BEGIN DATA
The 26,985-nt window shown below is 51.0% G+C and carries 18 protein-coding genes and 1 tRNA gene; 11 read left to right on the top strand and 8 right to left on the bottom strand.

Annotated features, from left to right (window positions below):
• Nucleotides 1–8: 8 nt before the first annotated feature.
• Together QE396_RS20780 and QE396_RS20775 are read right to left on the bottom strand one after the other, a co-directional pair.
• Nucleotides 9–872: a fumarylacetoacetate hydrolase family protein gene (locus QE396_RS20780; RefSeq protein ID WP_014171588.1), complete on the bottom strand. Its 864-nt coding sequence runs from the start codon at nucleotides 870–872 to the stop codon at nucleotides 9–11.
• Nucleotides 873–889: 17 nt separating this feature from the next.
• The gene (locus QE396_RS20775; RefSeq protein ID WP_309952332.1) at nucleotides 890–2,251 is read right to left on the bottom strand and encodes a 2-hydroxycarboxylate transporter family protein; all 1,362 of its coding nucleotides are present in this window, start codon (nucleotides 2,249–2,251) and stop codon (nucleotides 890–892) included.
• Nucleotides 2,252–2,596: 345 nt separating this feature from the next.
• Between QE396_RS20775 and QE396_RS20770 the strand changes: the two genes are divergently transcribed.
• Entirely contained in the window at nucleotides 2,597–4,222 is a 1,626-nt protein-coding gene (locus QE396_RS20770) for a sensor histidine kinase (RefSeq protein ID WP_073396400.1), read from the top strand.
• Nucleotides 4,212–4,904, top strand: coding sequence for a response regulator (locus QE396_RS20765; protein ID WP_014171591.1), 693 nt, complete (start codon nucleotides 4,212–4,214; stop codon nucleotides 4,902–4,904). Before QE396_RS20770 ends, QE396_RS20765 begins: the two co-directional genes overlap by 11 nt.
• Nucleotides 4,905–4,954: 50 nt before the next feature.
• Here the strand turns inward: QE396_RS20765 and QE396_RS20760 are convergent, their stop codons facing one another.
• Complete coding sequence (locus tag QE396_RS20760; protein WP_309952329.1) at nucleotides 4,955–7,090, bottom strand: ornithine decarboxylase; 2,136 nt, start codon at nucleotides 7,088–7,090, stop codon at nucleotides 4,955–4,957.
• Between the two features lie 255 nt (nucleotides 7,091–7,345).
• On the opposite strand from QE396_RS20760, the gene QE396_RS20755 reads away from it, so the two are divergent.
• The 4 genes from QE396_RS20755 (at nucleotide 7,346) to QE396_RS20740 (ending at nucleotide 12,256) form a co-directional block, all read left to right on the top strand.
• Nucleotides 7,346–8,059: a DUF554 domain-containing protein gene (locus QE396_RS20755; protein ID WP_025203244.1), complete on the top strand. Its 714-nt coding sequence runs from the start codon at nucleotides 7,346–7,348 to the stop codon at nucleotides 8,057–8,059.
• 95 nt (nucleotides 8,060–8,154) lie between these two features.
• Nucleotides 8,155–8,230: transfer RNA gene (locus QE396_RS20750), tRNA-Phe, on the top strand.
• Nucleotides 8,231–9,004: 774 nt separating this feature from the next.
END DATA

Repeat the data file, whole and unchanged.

The 26,985-nt window shown below is 51.0% G+C and carries 18 protein-coding genes and 1 tRNA gene; 11 read left to right on the top strand and 8 right to left on the bottom strand.

Annotated features, from left to right (window positions below):
• Nucleotides 1–8: 8 nt before the first annotated feature.
• Together QE396_RS20780 and QE396_RS20775 are read right to left on the bottom strand one after the other, a co-directional pair.
• Nucleotides 9–872: a fumarylacetoacetate hydrolase family protein gene (locus QE396_RS20780; RefSeq protein ID WP_014171588.1), complete on the bottom strand. Its 864-nt coding sequence runs from the start codon at nucleotides 870–872 to the stop codon at nucleotides 9–11.
• Nucleotides 873–889: 17 nt separating this feature from the next.
• The gene (locus QE396_RS20775; RefSeq protein ID WP_309952332.1) at nucleotides 890–2,251 is read right to left on the bottom strand and encodes a 2-hydroxycarboxylate transporter family protein; all 1,362 of its coding nucleotides are present in this window, start codon (nucleotides 2,249–2,251) and stop codon (nucleotides 890–892) included.
• Nucleotides 2,252–2,596: 345 nt separating this feature from the next.
• Between QE396_RS20775 and QE396_RS20770 the strand changes: the two genes are divergently transcribed.
• Entirely contained in the window at nucleotides 2,597–4,222 is a 1,626-nt protein-coding gene (locus QE396_RS20770) for a sensor histidine kinase (RefSeq protein ID WP_073396400.1), read from the top strand.
• Nucleotides 4,212–4,904, top strand: coding sequence for a response regulator (locus QE396_RS20765; protein ID WP_014171591.1), 693 nt, complete (start codon nucleotides 4,212–4,214; stop codon nucleotides 4,902–4,904). Before QE396_RS20770 ends, QE396_RS20765 begins: the two co-directional genes overlap by 11 nt.
• Nucleotides 4,905–4,954: 50 nt before the next feature.
• Here the strand turns inward: QE396_RS20765 and QE396_RS20760 are convergent, their stop codons facing one another.
• Complete coding sequence (locus tag QE396_RS20760; protein WP_309952329.1) at nucleotides 4,955–7,090, bottom strand: ornithine decarboxylase; 2,136 nt, start codon at nucleotides 7,088–7,090, stop codon at nucleotides 4,955–4,957.
• Between the two features lie 255 nt (nucleotides 7,091–7,345).
• On the opposite strand from QE396_RS20760, the gene QE396_RS20755 reads away from it, so the two are divergent.
• The 4 genes from QE396_RS20755 (at nucleotide 7,346) to QE396_RS20740 (ending at nucleotide 12,256) form a co-directional block, all read left to right on the top strand.
• Nucleotides 7,346–8,059: a DUF554 domain-containing protein gene (locus QE396_RS20755; protein ID WP_025203244.1), complete on the top strand. Its 714-nt coding sequence runs from the start codon at nucleotides 7,346–7,348 to the stop codon at nucleotides 8,057–8,059.
• 95 nt (nucleotides 8,060–8,154) lie between these two features.
• Nucleotides 8,155–8,230: transfer RNA gene (locus QE396_RS20750), tRNA-Phe, on the top strand.
• Nucleotides 8,231–9,004: 774 nt separating this feature from the next.